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President Obama's policy in the Islamic world; job creation in the U.S.; a possible grocery strike in L.A.

August 24, 2011
  • Libyan people celebrate near a court house in Benghazi on Aug. 22, as rebels fought their way into Tripoli. (Esam Al-Fetori / Reuters)
Libyan people celebrate near a court house in Benghazi on Aug. 22, as rebels…

Libya, and Obama

Re "Libya rebels pour into capital," Aug. 22

Republicans still worship Ronald Reagan, crediting his politics and rhetoric with bringing down the Soviet Union: "Mr. Gorbachev, tear down this wall!"

Here's an excerpt from President Obama's remarks to the Islamic world on June 4, 2009: "I have come here to seek a new beginning between the United States and Muslims around the world; one based upon mutual interest and mutual respect; and one based upon the truth that America and Islam are not exclusive, and need not be in competition. Instead, they overlap, and share common principles — principles of justice and progress; tolerance and the dignity of all human beings."

Two years later, Tunisia's Zine el Abidine Ben Ali, Egypt's Hosni Mubarak and Libya's Moammar Kadafi are almost all gone. I wonder how long it will take the Republicans to give Obama's policies equal credit.

David Madsen

Los Angeles

Rewarding the undocumented

Re "Illegal? Yes. Unneeded? No," Opinion, Aug. 19

Based on her experiences with intelligent, talented young "reluctant" immigrants as a college professor, Elena T. Reigadas makes a compelling case for passage of the DREAM Act. We need to control our borders, but it is unconscionable for us to not provide a pathway to citizenship for kids who are not personally responsible for being here and perform so well.

I give piano lessons to elementary school children as a volunteer. Most of my students are children of Latino immigrants and are enrolled in L.A. public schools. They all speak fluent English and are assimilated and enthusiastic about learning.

If any of them are children of undocumented immigrants, that doesn't change the fact that they are essentially American children and deserve a chance to become citizens.

Fred Dean

Los Angeles

One argument for giving "undocumented" students amnesty is that the United States purportedly needs them. But many of America's legal 1.6 million college students graduating each year cannot find jobs. Do we need still more students?

Would it not make more sense to help fund the resettlement of undocumented graduates in home nations that desperately need them? In such nations they can use their U.S. education to advance both themselves and their communities.

Howard Hurlbut


It's not easy to create jobs

Re "A jobs plan that just might work," Opinion, Aug. 21

I'm amazed that so much job creation could be accomplished by Tom Campbell's $175-billion plan to subsidize private sector jobs.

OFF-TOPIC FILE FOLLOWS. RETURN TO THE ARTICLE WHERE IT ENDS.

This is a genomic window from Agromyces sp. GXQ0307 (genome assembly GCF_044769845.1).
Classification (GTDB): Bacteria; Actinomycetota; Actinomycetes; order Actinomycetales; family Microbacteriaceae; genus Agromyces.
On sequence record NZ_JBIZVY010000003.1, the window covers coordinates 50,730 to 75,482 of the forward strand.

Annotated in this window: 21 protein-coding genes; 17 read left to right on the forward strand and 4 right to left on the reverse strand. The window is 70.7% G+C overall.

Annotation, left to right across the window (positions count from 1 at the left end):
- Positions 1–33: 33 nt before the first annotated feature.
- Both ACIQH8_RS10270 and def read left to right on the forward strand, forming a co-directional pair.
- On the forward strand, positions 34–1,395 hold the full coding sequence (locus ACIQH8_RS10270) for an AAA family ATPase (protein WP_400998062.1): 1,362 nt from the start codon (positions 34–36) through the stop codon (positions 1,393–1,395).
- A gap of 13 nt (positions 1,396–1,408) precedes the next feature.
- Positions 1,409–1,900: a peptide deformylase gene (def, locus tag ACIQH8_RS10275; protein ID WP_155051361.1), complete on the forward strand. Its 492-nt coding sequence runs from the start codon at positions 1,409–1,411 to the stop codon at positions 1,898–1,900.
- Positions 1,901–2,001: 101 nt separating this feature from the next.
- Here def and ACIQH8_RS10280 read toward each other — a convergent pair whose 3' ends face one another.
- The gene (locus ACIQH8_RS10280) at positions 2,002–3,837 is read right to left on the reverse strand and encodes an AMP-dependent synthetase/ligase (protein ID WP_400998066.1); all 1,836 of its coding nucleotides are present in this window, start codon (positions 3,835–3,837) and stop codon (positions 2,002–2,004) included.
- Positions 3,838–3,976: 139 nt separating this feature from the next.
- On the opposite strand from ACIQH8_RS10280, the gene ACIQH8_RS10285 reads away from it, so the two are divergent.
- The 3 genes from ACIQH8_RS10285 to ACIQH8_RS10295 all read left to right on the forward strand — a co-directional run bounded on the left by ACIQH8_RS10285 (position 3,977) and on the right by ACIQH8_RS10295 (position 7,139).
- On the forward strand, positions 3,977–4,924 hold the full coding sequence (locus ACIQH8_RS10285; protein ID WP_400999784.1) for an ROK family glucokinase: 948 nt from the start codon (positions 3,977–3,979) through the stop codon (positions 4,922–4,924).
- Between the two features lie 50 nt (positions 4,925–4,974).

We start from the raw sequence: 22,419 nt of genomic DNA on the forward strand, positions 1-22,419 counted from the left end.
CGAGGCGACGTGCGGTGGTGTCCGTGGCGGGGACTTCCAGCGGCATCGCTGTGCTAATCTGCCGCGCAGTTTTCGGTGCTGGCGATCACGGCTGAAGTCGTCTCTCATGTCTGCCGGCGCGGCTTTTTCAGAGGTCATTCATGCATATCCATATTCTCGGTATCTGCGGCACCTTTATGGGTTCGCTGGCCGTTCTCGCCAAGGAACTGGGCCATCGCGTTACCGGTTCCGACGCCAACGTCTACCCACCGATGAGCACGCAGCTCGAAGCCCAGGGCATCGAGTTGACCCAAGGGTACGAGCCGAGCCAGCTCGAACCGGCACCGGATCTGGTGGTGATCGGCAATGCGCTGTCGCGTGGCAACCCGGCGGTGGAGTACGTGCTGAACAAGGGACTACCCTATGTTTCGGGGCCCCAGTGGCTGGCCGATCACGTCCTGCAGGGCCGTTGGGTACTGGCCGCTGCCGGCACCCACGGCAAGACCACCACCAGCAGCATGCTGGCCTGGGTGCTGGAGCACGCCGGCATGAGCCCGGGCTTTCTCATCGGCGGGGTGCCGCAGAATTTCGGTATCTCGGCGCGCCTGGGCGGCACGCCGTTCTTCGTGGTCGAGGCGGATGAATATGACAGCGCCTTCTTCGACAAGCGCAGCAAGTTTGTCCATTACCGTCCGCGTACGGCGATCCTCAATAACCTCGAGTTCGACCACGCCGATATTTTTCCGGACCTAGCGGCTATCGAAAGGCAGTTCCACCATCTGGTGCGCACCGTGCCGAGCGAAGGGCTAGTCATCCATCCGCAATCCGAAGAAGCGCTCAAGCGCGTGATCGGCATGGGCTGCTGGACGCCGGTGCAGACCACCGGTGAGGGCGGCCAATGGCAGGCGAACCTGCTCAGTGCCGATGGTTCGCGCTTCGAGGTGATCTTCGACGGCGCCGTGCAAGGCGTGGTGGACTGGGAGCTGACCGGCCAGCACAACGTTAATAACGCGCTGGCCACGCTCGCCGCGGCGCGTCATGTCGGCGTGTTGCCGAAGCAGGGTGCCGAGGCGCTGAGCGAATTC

To further stimulate employment, let's eliminate the employer's portions of the Social Security and Medicare taxes and the employer's costs for health insurance. This could be accomplished by expanding on Warren Buffett's idea that interest, dividends and capital gains be taxed at the same rates as wages.

If that revenue were used to finance Social Security and Medicare for all, employers, having been relieved of those expenses, should be more willing to hire.

Maitland Alexander


Businesses do not hire new employees to gain tax breaks. Companies hire new people when their order books are so full they cannot be managed by existing employees working extra hours.

The reason is simple: If you hire a new person and there is a chance your business will decrease in the near future, you may have to lay off that new hire. And that would have a seriously bad effect on everybody's morale. No experienced manager would take that chance.

Campbell is right that we need to put people back to work, but this is not how to do it.

James W. Taylor

San Clemente

Assuming that all the suggested budgeting and financing methods can be worked out by Congress, Campbell's suggestion makes sense, at least in the case of small companies such as mine.

I watched the stimulus packages for small businesses disappear mysteriously and quickly into a "black hole" and wondered how many small companies actually got a portion of these dollars. Campbell's suggestion seems a more direct and certain method to ensure that employers will actually get the benefits of a stimulus package.

Chieu Nguyen

Laguna Hills

L.A. unions, pro and con

Re "Grocery union votes to OK strike," Aug. 22

I am sickened by our local grocery union's disenchantment with employers in an era in which these folks should be thrilled to be so gainfully employed. How long will it take before unions realize they have run their course in American society?

There are many examples of unions that have (recently) learned the hard way that belt-tightening is the new norm and that they should contribute to these cartoonish employment benefits that are almost entirely funded by employers. They need look no farther than Detroit to better understand where the union model will ultimately take them.

Jeff Smart

Newport Beach

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